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The screenplay, penned by Danny Strong (Who some of you may remember as the geeky Jonathon from Buffy the Vampire Slayer), takes a revisionist look at the American civil rights movement, showing us the effects it has not only on modern society and those directly involved but also the repercussions felt in the lives of ordinary people. In this respect The Butler is slightly reminiscent of Forrest Gump, showing us the life of a regular man, partially indoctrinated by his upbringing, amidst the backdrop of a major paradigm shift in cultural values.

Although competently filmed and bolstered by some extremely strong performances (Particular mention must go to both Whitaker and Winfrey), the ambitious scope of the film is occasionally let down by some phoned in efforts by the cameo performances of some of the presidents and some  historical inconsistencies that may prove too distracting for some viewers. Another bone of contention some may have is the “safe” structure and direction of the film and the calculated moments of manipulative tear jerking scenes that are peppered throughout the film, often clearly signposted by the overly familiar conventions of this kind of film.

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The cast boasts an exceptional line up of some big names, including Cuba Gooding Jr., Lenny Kravitz, Liev Schrieber, Alan Rickman and more, but the emotional core of the film falls squarely on the shoulders of Whitakers performance, which he pulls off with an aplomb not seen since his mercurial performance in The Last King of Scotland.

Hopscotch’s transfer is competent in the visual department, with the soft, dreamlike quality of the direction remaining consistent for the most part, although there is some definite grain present in some scenes and some noticeable crushing during the darker scenes.  The audio is clear and sound levels are clearly defined, all presented on a Dolby Digital 5.1 track that is solid throughout.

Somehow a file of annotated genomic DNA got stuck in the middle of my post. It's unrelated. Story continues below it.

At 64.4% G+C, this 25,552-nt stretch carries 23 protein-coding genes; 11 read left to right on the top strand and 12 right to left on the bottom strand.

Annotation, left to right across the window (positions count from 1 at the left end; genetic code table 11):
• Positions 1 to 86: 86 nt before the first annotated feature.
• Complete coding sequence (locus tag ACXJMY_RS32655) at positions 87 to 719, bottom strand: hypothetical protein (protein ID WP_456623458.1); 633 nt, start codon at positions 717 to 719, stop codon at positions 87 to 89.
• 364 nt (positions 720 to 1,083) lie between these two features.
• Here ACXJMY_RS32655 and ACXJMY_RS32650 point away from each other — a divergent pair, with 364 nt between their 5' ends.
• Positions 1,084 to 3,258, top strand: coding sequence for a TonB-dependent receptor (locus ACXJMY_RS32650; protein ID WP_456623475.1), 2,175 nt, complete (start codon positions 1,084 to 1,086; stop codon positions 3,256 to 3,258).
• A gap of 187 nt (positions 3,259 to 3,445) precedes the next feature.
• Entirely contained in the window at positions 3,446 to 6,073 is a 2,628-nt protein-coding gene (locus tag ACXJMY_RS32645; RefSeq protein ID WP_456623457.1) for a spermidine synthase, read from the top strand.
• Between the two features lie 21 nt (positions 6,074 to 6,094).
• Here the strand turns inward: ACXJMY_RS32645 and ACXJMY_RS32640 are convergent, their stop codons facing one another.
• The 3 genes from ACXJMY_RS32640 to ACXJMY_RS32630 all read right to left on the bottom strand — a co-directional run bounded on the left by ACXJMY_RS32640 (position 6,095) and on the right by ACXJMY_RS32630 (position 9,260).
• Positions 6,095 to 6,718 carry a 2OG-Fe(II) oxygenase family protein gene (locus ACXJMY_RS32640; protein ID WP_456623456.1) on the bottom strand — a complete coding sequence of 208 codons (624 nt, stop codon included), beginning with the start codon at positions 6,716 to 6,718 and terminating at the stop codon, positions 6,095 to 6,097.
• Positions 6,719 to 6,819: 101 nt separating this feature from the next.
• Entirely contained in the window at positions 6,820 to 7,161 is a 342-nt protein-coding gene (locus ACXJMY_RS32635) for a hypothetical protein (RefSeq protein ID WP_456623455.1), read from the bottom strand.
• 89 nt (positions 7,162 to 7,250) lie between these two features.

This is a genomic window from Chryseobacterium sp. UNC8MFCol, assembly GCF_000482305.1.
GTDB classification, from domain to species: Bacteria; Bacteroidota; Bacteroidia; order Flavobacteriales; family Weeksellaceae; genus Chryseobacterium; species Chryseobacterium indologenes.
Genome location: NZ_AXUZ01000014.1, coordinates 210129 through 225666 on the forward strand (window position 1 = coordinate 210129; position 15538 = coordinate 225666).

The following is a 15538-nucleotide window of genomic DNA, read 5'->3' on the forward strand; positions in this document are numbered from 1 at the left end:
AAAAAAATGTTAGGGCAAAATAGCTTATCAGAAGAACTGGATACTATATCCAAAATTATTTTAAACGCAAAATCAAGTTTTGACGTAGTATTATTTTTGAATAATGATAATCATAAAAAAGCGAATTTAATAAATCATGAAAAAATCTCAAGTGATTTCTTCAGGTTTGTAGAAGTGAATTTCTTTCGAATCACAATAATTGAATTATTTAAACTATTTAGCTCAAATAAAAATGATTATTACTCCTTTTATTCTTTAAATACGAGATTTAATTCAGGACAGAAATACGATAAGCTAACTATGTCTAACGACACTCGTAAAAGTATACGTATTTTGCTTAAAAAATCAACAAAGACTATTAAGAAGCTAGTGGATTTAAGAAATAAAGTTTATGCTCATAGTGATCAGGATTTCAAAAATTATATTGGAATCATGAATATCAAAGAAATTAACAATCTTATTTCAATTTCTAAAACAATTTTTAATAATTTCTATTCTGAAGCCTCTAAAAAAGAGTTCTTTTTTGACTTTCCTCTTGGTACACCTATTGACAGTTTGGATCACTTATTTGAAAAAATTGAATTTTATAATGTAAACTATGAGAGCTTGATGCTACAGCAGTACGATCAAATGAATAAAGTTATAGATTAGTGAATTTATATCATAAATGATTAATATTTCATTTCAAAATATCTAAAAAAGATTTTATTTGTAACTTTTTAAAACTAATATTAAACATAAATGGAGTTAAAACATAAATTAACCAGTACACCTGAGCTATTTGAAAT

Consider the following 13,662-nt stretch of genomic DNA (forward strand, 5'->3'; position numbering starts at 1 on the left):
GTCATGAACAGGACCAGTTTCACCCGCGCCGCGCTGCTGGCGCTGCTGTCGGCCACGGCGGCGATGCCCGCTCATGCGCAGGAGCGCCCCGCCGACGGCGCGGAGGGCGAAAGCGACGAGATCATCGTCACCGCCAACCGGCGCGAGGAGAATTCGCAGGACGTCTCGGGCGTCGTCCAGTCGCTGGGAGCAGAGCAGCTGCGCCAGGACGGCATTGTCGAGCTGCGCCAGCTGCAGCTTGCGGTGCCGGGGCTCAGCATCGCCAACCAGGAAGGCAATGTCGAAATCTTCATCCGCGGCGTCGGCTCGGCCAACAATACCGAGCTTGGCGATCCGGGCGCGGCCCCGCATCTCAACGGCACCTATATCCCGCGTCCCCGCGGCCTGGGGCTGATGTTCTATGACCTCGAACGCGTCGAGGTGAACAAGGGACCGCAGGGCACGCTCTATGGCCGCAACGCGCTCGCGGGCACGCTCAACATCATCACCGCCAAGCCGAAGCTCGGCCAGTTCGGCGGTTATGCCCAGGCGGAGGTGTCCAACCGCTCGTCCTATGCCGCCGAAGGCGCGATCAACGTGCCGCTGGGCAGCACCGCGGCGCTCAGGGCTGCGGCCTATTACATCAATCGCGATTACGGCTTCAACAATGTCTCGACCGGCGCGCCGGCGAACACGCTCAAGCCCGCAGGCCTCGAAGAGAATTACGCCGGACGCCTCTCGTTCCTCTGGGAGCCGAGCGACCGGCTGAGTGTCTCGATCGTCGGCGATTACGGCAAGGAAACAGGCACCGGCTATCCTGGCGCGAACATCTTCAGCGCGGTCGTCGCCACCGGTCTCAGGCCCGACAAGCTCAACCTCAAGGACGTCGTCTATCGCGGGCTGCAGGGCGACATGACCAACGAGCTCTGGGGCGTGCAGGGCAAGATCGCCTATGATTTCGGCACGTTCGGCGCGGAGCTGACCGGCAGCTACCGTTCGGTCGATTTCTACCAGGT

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Special Features

The Butler features a nice collection of supplemental features including a making of featurette featuring interviews with Daniels and the cast and offering a brief look at the life of the real life butler Eugene Allen, a short interview with some of the surviving participants of the Freedom Riders, some deleted scenes including a rather brutal encounter experienced by Cecil whilst homeless, a music video featuring Lenny Kravitz and Gladys Knight, with the package rounded out by a collection of some outtakes. The quality of the deleted scenes are generally almost up to par with what was included on the film, leaving one to wonder whether it was solely time constraints that called for their excision. Overall, a decent collection of extras that’ll keep fans of the film busy for a spell after the film has concluded.

List of Features:

–          The Butler: An American Story (22:02)

–          The Freedom Riders (3:52)

–          Deleted Scenes (20:33) : Annabeth and Thomas on Porch, Cecil leaves with Abe, Freedom Bus, White House Kitchen, Cuban Missile Crisis, Cecil and Gloria argue, Louis Proposes, Charlie’s Do-Rag, Fishy Fishy.

–          You and I Ain’t No More Music Video (1:45)

–          Gag Reel (5:11)

–          Theatrical Trailer (2:36)

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Final Thought

Overshadowed  somewhat this awards season by the similarly topically themed 12 Years a Slave, The Butler is a captivating and emotionally heartfelt film that, whilst not without its flaws, is well deserving of attention. Somewhat saccharine in its execution in certain scenes, the films still holds up extremely well for the most part, shedding a light on the life of an ordinary man bearing witness to monumental events in history; the calculated sentimentality and revisionist look back at history may grate on the nerves of some viewers but I personally found myself enamoured by this charming film from the beginning throughout, even if its patriotic jingoism can come off as a little bit too belaboured at times.

Well worth a look for fans of heartfelt drama, The Butler comes highly recommended.